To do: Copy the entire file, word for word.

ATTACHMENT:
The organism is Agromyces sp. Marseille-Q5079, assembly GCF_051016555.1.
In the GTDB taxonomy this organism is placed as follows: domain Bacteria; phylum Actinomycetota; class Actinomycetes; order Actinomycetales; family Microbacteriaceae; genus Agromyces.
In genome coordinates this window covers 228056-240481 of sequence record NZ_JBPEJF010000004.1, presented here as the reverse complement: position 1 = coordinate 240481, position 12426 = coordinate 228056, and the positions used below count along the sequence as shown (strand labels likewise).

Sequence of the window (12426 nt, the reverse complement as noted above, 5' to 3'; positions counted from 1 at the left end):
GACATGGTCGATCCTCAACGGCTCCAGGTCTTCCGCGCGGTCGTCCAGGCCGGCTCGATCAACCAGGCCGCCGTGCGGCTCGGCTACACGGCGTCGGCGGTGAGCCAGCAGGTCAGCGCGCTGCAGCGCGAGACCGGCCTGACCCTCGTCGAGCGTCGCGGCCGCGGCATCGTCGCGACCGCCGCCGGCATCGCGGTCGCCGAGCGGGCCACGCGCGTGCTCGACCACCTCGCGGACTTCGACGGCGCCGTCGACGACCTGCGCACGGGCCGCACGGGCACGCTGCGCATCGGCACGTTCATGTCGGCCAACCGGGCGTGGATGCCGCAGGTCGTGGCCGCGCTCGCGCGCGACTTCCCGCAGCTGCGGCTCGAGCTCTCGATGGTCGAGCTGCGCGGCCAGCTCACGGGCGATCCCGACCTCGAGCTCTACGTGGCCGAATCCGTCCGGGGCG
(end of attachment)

The organism is Agromyces sp. Marseille-Q5079, assembly GCF_051016555.1.
In the GTDB taxonomy this organism is placed as follows: domain Bacteria; phylum Actinomycetota; class Actinomycetes; order Actinomycetales; family Microbacteriaceae; genus Agromyces.
In genome coordinates this window covers 228056-240481 of sequence record NZ_JBPEJF010000004.1, presented here as the reverse complement: position 1 = coordinate 240481, position 12426 = coordinate 228056, and the positions used below count along the sequence as shown (strand labels likewise).

Sequence of the window (12426 nt, the reverse complement as noted above, 5' to 3'; positions counted from 1 at the left end):
GACATGGTCGATCCTCAACGGCTCCAGGTCTTCCGCGCGGTCGTCCAGGCCGGCTCGATCAACCAGGCCGCCGTGCGGCTCGGCTACACGGCGTCGGCGGTGAGCCAGCAGGTCAGCGCGCTGCAGCGCGAGACCGGCCTGACCCTCGTCGAGCGTCGCGGCCGCGGCATCGTCGCGACCGCCGCCGGCATCGCGGTCGCCGAGCGGGCCACGCGCGTGCTCGACCACCTCGCGGACTTCGACGGCGCCGTCGACGACCTGCGCACGGGCCGCACGGGCACGCTGCGCATCGGCACGTTCATGTCGGCCAACCGGGCGTGGATGCCGCAGGTCGTGGCCGCGCTCGCGCGCGACTTCCCGCAGCTGCGGCTCGAGCTCTCGATGGTCGAGCTGCGCGGCCAGCTCACGGGCGATCCCGACCTCGAGCTCTACGTGGCCGAATCCGTCCGGGGCG